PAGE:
It seems impossible to get enough money for a down payment on a house. It is the most common barrier to the Great American Dream of homeownership.
In spite of this, every year we help buyers buy their first home. We have learned a lot about how buyers accumulate a down payment on a house!
How much money do you need for a down payment?
While we are in this strong seller’s market (the sellers have more control) you need to look at things in terms of what the seller wants. And, besides a high sales price, the seller wants as little risk and inconvenience as possible. That is why 20% is considered “standard” and safe down payment on a house. Anything lower is considered a higher risk and anything higher is considered a lower risk for the seller.
It is possible to get a loan with as little as 3.5% down payment- you just can’t expect to use that sort of loan to buy the home that every other buyer wants to buy.
A Financial Advisor Shares 5 Ways to Get a Down Payment
I asked fellow Bruin, Matt Crisafulli, to help people understand that they CAN get that down payment on a home. Many people think it is so completely out of reach they never even start the process.
Matt is a fee-only financial advisor and his job, literally, is to help people achieve their financial goals. We love solving the ills of the world over breakfast and good coffee. This post is just the start. Without further ado, take it away Matt!
Matt’s Five Tips
Automate Your Savings. The saying “out of sight, out of mind” is your best friend when saving for a long-term goal. The less you have to think about saving to make it happen, the better off you will be.
Open a separate savings account (not at your primary bank) and set up automatic transfers. The automation of this process will stop you from coming up with excuses to spend the down payment money month over month. Making sure you choose a bank other than your primary bank, will make it that much harder to transfer the funds back into your primary checking account.
I recommend a high yield, online savings account for the best interest rate. It won’t be a lot of interest, but your money will be safe and you won’t be tempted to spend it.
Defer Excess Income. To help you reach that savings goal a little faster, defer your salary raises and bonuses to your savings account. Receive a $500 bonus? Straight to the down payment fund. Get a 3% raise? Increase your monthly savings by 3% too! If you were comfortable living on your old salary, take your annual raise and/or bonuses and use those to supercharge your savings! The sacrifice is only temporary, and the payoff will be well worth it!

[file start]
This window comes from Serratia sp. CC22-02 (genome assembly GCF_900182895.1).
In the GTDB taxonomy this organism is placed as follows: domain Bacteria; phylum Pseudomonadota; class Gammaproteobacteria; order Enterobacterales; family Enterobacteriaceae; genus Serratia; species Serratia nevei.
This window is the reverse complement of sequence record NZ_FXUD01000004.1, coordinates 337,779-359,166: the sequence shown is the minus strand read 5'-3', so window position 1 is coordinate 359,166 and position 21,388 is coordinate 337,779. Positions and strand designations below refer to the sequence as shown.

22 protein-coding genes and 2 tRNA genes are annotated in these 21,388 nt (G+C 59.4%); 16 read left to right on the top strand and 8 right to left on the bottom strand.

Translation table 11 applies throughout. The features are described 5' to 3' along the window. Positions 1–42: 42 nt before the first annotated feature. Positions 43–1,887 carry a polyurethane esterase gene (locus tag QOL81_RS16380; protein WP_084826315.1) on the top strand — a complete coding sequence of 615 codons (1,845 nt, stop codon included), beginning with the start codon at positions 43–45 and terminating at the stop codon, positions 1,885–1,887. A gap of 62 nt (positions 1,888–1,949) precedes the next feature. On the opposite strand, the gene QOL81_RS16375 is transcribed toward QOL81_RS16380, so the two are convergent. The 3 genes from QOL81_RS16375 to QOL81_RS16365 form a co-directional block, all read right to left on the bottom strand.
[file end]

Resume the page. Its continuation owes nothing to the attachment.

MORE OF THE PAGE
Re-allocate Debt Payments to Savings. Most people have some type of debt they are paying back – an auto loan, a credit card, a personal loan, etc. – that is inhibiting their ability to save. Once one/some of those debts are paid back, reallocate those monthly payments into the down payment fund. For example, once the credit card balances are paid off, take that monthly payment, and add that to the monthly savings. The extra savings will really add up over time!
Review Expenses to See Where You Can Cut Back. We don’t like to admit it, but most of us overspend in at least a few areas of our lives, such as dining out, shopping, or entertainment. Review your current spending to see if there are any areas you can cut back to help you achieve your goal of homeownership sooner. I guarantee the pain of cutting back for a short period of time will pale in comparison to the joy of buying that first property.
Get a “side hustle”. When all else fails, increasing your monthly income will help you reach your savings goals. Pick up extra shifts. Volunteer for overtime. Do work for your friends. The important thing is that the excess income gets saved month over month. The side hustle doesn’t have to be a different, unrelated job, but rather just a way to increase your income beyond your regular 9 to 5 job.
Make sure you save in a higher interest-paying account!